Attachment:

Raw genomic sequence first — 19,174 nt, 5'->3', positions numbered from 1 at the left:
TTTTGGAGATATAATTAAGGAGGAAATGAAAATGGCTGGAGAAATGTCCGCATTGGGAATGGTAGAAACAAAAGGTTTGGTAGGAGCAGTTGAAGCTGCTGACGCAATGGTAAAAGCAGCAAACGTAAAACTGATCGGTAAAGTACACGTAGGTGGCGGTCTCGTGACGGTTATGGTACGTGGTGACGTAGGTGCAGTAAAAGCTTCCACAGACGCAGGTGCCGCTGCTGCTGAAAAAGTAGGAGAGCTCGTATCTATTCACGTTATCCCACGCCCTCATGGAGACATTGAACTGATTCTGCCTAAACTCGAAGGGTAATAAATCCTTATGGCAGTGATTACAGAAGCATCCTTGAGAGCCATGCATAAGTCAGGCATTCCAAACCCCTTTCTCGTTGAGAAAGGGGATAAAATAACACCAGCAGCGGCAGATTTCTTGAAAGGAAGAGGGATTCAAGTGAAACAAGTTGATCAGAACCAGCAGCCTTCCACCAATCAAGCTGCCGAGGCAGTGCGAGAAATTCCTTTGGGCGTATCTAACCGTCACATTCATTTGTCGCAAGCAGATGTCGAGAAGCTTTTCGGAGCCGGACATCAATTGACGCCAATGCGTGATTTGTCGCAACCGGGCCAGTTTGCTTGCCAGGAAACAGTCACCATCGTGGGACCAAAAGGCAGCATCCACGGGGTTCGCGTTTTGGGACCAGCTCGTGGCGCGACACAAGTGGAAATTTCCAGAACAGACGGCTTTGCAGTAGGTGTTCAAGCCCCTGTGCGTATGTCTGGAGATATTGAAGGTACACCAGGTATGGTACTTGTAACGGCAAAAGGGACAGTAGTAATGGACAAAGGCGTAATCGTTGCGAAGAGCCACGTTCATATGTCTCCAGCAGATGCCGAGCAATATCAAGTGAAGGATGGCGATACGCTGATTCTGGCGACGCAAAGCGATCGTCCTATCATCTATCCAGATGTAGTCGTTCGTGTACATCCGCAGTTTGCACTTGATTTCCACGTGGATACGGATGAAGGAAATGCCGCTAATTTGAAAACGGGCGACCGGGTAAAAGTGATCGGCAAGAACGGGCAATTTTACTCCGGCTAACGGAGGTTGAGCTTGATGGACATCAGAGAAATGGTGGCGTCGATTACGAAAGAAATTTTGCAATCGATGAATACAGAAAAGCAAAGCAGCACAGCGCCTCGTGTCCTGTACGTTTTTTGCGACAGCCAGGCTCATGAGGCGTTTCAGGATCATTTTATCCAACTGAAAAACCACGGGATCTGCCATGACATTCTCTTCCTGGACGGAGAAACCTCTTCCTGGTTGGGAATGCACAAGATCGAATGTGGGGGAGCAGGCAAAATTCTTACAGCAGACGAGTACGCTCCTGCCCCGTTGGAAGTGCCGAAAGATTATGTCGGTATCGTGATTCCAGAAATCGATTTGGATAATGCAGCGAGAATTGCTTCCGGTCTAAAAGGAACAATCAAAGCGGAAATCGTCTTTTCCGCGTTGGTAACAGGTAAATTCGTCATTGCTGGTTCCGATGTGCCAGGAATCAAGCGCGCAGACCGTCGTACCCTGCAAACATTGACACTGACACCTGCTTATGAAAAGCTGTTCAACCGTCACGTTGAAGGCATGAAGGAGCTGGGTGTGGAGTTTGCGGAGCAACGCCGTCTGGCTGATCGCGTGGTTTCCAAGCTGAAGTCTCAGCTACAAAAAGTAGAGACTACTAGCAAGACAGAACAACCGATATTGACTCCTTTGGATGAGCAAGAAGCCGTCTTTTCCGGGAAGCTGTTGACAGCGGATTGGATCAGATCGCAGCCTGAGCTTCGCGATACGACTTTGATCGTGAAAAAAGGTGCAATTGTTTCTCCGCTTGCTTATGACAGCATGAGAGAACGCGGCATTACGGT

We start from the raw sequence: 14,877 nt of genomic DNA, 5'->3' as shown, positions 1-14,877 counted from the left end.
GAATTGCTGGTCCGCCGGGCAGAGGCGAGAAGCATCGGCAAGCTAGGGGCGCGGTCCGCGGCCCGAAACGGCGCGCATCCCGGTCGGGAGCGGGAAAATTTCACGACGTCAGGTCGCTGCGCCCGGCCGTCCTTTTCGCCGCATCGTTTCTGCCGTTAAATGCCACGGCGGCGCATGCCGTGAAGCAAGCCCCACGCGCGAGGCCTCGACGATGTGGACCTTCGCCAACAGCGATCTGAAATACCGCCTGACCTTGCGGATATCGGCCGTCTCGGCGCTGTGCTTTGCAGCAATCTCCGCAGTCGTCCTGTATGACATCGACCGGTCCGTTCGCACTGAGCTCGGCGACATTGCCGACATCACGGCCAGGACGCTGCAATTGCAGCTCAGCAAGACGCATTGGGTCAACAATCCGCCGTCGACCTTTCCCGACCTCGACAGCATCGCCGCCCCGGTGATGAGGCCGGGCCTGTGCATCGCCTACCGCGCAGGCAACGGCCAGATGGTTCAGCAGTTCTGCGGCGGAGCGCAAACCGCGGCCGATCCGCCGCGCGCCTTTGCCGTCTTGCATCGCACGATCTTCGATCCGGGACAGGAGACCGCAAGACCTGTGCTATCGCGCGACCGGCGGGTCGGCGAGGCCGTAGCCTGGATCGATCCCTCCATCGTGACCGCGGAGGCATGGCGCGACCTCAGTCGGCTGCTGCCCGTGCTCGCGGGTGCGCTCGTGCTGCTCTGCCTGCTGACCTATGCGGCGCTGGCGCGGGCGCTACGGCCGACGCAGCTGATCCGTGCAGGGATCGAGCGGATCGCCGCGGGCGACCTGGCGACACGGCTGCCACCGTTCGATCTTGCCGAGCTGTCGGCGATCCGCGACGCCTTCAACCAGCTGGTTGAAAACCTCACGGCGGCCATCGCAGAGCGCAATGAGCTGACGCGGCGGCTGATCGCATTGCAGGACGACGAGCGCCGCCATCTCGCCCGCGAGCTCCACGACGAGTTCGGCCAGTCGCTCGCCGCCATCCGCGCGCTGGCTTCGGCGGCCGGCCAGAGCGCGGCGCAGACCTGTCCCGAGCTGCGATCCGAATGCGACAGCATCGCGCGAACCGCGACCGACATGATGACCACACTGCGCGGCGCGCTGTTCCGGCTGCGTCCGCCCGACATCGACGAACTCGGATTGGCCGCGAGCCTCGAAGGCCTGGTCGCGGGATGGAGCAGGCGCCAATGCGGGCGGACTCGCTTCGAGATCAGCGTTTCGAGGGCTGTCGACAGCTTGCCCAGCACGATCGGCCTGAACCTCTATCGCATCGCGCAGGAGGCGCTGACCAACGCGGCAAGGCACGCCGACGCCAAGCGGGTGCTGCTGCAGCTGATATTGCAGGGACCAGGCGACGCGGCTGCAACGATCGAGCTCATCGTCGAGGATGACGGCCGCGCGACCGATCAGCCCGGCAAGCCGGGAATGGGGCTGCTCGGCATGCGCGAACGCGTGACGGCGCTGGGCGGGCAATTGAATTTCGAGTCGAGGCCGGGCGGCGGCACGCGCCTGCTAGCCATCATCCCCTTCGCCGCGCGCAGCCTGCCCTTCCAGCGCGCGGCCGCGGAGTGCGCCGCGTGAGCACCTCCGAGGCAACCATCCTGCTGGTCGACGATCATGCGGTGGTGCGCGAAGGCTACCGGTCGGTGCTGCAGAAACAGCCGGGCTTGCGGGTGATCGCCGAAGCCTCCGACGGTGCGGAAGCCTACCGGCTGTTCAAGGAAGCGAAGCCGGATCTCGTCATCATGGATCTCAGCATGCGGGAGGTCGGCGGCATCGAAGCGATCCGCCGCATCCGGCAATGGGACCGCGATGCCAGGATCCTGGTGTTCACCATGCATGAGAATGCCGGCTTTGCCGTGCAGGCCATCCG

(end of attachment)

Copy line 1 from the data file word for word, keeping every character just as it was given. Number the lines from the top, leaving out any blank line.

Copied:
Raw genomic sequence first — 19,174 nt, 5'->3', positions numbered from 1 at the left: